Nice to _be_ back, believe me! [g] And while I don't promise to be able to post something _every_ day, it'll at least be easier to do it regularly.


  6. Merci beaucoup Diana,
    Happy Samhain too!

    Best wishes from France,

  7. Oh so chilling… I love it!!
    Is this by chance the prologue for "the next one"?:)

  8. Dear Diana,
    it's so surprising to read such beautiful writing first thing in the morning and specialy when is my birthday…..THANK YOU, THANK YOU….

  9. Lovely! Could that be Master Raymond's voice?

  10. Beautiful!

    Michelle K

  11. Happy samhain to you too. I liked the prologue very much. The days are very short indeed, specially here in Sweden. We have the most beautiful sommernights, but novemberdays I most certainly could live without! That dog-thing, is very true. I once had a dog who stared like your dog "at something".

  12. Dear Marie–

    Happy Birthday! (And a Happy All Saints Day to you, too! [g])


  13. Yes, that's Master Raymond's voice.


  14. Dear Diana ~

    Is this the prologue for Book 8 or for a different upcoming project?


  15. I have a recollection of having read this excerpt before, or some earlier form of it, referenced as an idea for the Master Raymond spinoff series… am I remembering correctly?

    It's beautiful.

    Nicole Z

  16. Master Raymond, really?!? ((chills))

    Dear Diana,

    Let me begin by saying what has undoubtedly been said many times before – you are an incredibly gifted author! I am not sure why it took me so long to discover the Outlander series (I was told about them by a friend a few years ago, but at the time I foolishly filed the info away under the heading "possible future reads"…) I FINALLY picked up the first book about 3 months ago, and I have been enthralled by them ever since. I finished Echo in the Bone last week (WOW…), and now I find myself checking your website and blog on a daily basis to continue to get my DG fix. I plan to finish The Outlandish Companion by the end of this week, and then I shall begin reading about our beloved Lord John and his many adventures. Thank you for your brilliant work!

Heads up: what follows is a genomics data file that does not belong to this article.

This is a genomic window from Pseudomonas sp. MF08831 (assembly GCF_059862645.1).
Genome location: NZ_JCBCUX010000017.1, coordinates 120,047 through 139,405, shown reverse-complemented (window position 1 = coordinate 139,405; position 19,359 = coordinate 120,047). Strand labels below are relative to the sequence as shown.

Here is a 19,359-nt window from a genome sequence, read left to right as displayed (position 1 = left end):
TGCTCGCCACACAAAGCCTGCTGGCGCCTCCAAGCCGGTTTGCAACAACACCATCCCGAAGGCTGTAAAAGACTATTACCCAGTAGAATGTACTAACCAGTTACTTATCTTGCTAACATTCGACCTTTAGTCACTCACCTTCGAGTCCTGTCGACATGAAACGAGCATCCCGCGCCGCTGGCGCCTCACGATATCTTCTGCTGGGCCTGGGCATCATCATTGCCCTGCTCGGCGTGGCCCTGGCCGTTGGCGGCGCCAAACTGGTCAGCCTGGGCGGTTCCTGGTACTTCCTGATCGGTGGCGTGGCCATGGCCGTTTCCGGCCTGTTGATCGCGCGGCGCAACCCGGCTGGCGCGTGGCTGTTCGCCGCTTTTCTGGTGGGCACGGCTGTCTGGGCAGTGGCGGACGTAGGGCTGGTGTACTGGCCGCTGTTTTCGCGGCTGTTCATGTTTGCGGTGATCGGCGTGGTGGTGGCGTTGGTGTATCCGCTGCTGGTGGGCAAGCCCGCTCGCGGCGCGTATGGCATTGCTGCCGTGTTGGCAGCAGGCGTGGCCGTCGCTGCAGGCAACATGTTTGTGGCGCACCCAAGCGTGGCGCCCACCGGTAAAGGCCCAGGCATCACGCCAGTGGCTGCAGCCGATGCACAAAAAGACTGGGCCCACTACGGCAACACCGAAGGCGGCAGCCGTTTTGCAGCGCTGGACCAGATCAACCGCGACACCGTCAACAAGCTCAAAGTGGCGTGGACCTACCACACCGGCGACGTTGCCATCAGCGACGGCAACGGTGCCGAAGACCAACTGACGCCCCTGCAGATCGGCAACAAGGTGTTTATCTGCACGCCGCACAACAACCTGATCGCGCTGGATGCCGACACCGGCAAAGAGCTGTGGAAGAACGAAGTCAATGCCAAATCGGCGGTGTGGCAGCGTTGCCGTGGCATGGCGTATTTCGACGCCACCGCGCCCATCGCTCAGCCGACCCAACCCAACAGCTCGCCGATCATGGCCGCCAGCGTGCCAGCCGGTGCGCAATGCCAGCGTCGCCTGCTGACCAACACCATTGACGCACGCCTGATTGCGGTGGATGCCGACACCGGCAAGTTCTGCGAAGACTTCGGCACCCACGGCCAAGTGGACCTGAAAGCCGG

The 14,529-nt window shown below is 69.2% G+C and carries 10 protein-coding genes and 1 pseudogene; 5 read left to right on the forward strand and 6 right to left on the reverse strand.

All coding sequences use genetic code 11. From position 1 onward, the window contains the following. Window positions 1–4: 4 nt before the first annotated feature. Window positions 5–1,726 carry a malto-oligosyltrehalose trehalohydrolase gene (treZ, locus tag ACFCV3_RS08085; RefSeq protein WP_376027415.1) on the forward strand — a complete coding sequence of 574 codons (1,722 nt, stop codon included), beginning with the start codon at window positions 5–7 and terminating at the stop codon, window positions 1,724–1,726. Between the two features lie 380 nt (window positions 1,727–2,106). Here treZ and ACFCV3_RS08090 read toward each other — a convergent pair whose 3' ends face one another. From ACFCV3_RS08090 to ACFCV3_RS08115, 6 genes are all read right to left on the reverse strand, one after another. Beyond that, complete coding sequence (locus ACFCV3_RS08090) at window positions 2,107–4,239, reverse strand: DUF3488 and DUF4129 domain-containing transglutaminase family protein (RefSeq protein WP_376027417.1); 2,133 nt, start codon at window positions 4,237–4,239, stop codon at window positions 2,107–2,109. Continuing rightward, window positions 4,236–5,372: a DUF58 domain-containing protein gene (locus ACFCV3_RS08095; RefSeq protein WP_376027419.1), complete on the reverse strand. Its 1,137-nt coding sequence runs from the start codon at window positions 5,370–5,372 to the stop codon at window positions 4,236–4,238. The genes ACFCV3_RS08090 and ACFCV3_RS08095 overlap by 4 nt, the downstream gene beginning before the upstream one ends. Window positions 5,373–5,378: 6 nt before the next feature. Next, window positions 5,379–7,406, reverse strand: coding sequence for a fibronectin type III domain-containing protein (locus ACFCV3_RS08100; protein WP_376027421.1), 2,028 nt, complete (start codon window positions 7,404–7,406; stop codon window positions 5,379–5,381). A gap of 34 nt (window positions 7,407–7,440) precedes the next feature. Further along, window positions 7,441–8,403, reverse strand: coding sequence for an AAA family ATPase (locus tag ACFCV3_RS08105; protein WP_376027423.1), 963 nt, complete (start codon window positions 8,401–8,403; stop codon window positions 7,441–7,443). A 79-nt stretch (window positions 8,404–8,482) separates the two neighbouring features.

17. Truly beautiful!
    Of course, I'm reminded of those who answer the call of the standing stones.

  18. Dear Diana,
    thank you a lot, just one more wonderful reason to think about you and your magical writing today!!
    (And years ago my father reminded me…you were born on All Saints Day…):)

  19. Diana,

    Oh my gosh! I think I might pass out!! Prologue, Master Raymond…Wow! Love it. Makes waiting for book 8 even more unbearable! Do you, by chance, have a title for it yet?

  20. Dear Jamie–

    No, titles kind of show up in their own time. Some books, I know right away–like VOYAGER–while others take forever, and a lot of what I call stone-polishing. That's where I toss a handful of evocative words into the tumbler in the back of my brain, and every so often, pull out a handful to see if anything's getting smooth and shiny yet.